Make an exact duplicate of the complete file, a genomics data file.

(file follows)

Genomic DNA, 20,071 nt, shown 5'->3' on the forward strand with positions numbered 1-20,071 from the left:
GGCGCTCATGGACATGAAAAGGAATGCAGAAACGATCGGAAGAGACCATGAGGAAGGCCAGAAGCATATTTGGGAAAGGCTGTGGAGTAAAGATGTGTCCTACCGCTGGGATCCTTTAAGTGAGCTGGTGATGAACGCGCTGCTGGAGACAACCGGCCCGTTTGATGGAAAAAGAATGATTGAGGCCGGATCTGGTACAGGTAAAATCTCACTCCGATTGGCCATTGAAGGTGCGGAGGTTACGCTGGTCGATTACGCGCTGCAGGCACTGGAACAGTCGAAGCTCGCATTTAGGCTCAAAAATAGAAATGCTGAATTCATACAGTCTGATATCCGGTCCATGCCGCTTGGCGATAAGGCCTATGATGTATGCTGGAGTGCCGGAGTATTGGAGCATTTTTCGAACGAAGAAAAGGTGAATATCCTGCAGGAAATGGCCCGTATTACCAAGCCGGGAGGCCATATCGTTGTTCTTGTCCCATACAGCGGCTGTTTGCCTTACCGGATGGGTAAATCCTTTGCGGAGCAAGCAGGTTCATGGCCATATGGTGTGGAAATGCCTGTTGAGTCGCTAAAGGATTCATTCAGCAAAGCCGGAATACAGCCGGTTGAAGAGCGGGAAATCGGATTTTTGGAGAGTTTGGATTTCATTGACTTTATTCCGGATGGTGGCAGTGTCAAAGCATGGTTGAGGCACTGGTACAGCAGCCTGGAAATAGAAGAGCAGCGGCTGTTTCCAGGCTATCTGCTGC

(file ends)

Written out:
Genomic DNA, 20,071 nt, shown 5'->3' on the forward strand with positions numbered 1-20,071 from the left:
GGCGCTCATGGACATGAAAAGGAATGCAGAAACGATCGGAAGAGACCATGAGGAAGGCCAGAAGCATATTTGGGAAAGGCTGTGGAGTAAAGATGTGTCCTACCGCTGGGATCCTTTAAGTGAGCTGGTGATGAACGCGCTGCTGGAGACAACCGGCCCGTTTGATGGAAAAAGAATGATTGAGGCCGGATCTGGTACAGGTAAAATCTCACTCCGATTGGCCATTGAAGGTGCGGAGGTTACGCTGGTCGATTACGCGCTGCAGGCACTGGAACAGTCGAAGCTCGCATTTAGGCTCAAAAATAGAAATGCTGAATTCATACAGTCTGATATCCGGTCCATGCCGCTTGGCGATAAGGCCTATGATGTATGCTGGAGTGCCGGAGTATTGGAGCATTTTTCGAACGAAGAAAAGGTGAATATCCTGCAGGAAATGGCCCGTATTACCAAGCCGGGAGGCCATATCGTTGTTCTTGTCCCATACAGCGGCTGTTTGCCTTACCGGATGGGTAAATCCTTTGCGGAGCAAGCAGGTTCATGGCCATATGGTGTGGAAATGCCTGTTGAGTCGCTAAAGGATTCATTCAGCAAAGCCGGAATACAGCCGGTTGAAGAGCGGGAAATCGGATTTTTGGAGAGTTTGGATTTCATTGACTTTATTCCGGATGGTGGCAGTGTCAAAGCATGGTTGAGGCACTGGTACAGCAGCCTGGAAATAGAAGAGCAGCGGCTGTTTCCAGGCTATCTGCTGC